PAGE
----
February 2014
Homeplace & Community

Bringing Alabama Ponies Home

Sacred Way Sanctuary owners Sean and Yvette Collin have diligently worked for many years to bring native Alabama ponies home. These ponies are smaller than the American Quarter Horse or other Spanish breeds.  

Sean and Yvette Collin are on a mission to bring back a major part of Alabama’s history. They are bringing native Alabama ponies home to live. The Collins’ love for their Native American heritage has motivated them to share a portion of Alabama’s earliest history.

The Sacred Way Sanctuary basically is divided into two distinct parts: historical and religious. The historical side offers many exciting, hands-on opportunities for students of all ages to learn about the way of the native people of Alabama. For those seeking a religious experience, the Sanctuary offers a wide range of ancient ceremonies.

  Sacred Way Sanctuary is open for historical journeys as well as religious experiences.

Sacred Way is centered around "Spirit Horses" that the Collins say are vital to their health as Native Americans. Yvette noted their "journey" with Spirit Horses began several years ago when a friend gave her a horse. She was in need of healing and the animal helped her overcome her difficulties. Since that time, the Collins have been actively trying to restore the endangered lineages of Native American horses, especially the Alabama pony.

Sean, who is an assistant professor of business law at the University of North Alabama in Florence, has driven all over the country to rescue horses. When he hears of a Native American horse that needs a home, Sean is quick to make arrangements to bring the animal home. He feels it is his duty as a Native American to preserve as much heritage as possible before the old ways are forgotten.

Yvette Collin is a descendent of Plains and Mayan Indians. She believes her Spirit Horses can heal the body and soul.   Look closely at the stripings on the horses’ legs. Sean Collin said those are primitive markings that only ancient bloodlines exhibit.

He has a strict no-sale policy for Spirit Horses. They are paired with people who need them. He does not believe in "owning" the animals but only caring for them.

The descendant of Cherokee Indians directed me to their website for more clarification. "Spring is an exciting time here at Sacred Way, as many rare and beautiful foals are born. Each year we select a handful of tribal leaders, community leaders, organizations, families or individuals that are committed to raising and preserving these very special and unique creatures. Sacred Way does NOT sell horses. We are dedicated to their preservation and protection, and to educating others about their unique history and character."



Clockwise from above, Sean Collin is standing near a tree tied with prayer flags. Native people believe that the prayers are carried on the wind. In the background is Robbie Neal, manager of Lauderdale Farmers Co-op  in Florence. This structure, commonly called a sweat lodge, was constructed by Native Americans using traditional methods. The Collins had a ceremonial teepee constructed.

According to their website, "Sacred Way Sanctuary strives to honor horses, buffalo and other sacred beings in the manner of our ancestors. Visitors will learn about Native American cultures, as well as experience the way in which these special animals traditionally lived amongst The People. We are a unique cultural immersion destination that caters to families, community groups, school groups of all ages, historians and anthropologists, as well as visitors from around the world."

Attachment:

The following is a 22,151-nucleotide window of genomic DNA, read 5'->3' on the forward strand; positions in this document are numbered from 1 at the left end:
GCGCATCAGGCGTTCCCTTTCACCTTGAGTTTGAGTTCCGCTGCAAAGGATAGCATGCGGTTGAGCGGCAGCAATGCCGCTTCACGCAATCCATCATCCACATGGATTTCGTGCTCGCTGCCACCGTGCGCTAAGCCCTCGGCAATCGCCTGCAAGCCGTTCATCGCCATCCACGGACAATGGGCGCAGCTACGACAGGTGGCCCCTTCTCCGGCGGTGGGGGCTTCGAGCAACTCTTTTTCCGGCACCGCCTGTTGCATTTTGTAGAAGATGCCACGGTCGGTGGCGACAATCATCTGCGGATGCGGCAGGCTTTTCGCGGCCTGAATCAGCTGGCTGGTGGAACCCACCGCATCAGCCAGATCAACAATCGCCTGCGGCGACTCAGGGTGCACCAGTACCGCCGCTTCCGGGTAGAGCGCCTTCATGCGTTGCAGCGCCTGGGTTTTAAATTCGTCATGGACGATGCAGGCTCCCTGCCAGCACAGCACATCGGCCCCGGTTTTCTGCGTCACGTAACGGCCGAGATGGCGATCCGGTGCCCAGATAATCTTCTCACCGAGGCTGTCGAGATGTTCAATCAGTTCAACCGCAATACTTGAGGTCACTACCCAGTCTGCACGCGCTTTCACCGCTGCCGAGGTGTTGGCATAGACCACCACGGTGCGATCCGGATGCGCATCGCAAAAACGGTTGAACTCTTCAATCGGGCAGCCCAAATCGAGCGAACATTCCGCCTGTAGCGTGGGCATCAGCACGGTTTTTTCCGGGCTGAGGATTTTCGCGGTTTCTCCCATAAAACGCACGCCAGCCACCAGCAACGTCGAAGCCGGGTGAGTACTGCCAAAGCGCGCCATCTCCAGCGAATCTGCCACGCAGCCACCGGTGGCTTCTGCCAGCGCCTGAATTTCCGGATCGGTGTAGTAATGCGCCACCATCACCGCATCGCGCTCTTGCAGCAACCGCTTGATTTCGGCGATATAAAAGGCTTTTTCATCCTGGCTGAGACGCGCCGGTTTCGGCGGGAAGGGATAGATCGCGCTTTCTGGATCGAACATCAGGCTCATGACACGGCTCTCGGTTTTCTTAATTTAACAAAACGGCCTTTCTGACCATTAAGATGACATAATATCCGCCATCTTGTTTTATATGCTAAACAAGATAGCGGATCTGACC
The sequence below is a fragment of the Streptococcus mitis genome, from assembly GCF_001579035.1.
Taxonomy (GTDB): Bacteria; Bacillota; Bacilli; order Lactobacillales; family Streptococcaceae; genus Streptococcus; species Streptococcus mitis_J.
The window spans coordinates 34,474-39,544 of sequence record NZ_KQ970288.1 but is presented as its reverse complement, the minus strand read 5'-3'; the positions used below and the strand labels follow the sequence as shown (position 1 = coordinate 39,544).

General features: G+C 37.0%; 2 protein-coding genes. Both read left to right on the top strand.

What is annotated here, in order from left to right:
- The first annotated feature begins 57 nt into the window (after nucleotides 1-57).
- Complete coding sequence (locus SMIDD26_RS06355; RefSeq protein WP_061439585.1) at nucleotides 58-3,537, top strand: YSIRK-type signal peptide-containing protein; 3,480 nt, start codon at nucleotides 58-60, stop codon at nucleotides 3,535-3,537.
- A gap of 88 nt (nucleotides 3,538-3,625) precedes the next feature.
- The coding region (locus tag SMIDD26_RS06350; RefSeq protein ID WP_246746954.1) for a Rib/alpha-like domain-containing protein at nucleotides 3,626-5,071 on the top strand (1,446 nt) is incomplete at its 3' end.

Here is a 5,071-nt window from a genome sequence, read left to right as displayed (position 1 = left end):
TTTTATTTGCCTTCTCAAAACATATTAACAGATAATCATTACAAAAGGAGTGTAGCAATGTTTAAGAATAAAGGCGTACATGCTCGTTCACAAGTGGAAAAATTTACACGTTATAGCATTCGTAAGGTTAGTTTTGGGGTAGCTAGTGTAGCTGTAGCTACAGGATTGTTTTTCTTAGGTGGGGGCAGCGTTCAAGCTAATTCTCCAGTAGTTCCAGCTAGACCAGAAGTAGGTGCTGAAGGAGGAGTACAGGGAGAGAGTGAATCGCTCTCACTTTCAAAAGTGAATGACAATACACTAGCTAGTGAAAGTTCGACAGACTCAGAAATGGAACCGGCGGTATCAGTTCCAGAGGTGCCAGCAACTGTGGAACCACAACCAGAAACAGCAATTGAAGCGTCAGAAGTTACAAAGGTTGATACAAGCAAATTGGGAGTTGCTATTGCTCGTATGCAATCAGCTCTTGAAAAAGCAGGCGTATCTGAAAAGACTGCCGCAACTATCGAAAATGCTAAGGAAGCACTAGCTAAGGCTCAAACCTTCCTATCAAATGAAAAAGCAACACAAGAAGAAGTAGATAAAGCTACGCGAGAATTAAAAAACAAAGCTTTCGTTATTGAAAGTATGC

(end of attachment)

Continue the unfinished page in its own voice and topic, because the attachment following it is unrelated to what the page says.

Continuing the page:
The spiritual side of Sacred Way is more difficult to understand for those who were raised in a Southern Christian environment. Yvette and Sean have made it their life’s work to rekindle the Native traditions and teach people who are interested.

Left to right, Sacred Way is home to a white buffalo. They have several Churro sheep, the traditional companions of the Navajo People of the Southwest. The animals are unique because they have four horns.

"We do a lot of spiritual work here," said Yvette, who is a descendant of Plains and Mayan Indians. "It’s real traditional; basically what Jesus taught - you can’t take anything for the self. So, all of that is free. People come to do ceremony."

She noted that sometimes people who are going through terrible tragedies come for help.

"We are a place to come where it’s going to be okay," Yvette said. "When they don’t feel like the world has anything left. What else do you say? Traditionally our people have plenty of medicine for that - meaning they knew how to connect to the Holy Spirit and help alleviate that.

"We tried to create a place here where people understand there’s no judgment and they don’t have anything to be afraid of."

Knowing many Southern Christians do not have a working knowledge of Native American religion practices, Yvette is patient and willing to explain anything.

"For my people, taking responsibility for life is the way you honor God. By caring for His creations you honor Him … I know it is not as much a Western society perspective but it is a very Native one. And we also wanted to honor our ancestors … both my husband’s from here (Alabama, Tennessee) and mine. To preserve what they valued."

Yvette is working on her Ph.D. dissertation on Native Americans and their relationship with the horse. She said the simple-sounding topic is actually quite complex.

"Our history books don’t record it the way our ancestors said it happened," she noted.

She said her program is looking at how indigenous cultures say history occurred and is comparing that to what modern science is discovering in medicine, psychology, agriculture and history.

Persons interested in contacting the Collins about visiting their farm may call them at 256-648-0582. You may visit their website at sacredwayspirithorses.com.

Susie Sims is a freelance writer from Haleyville.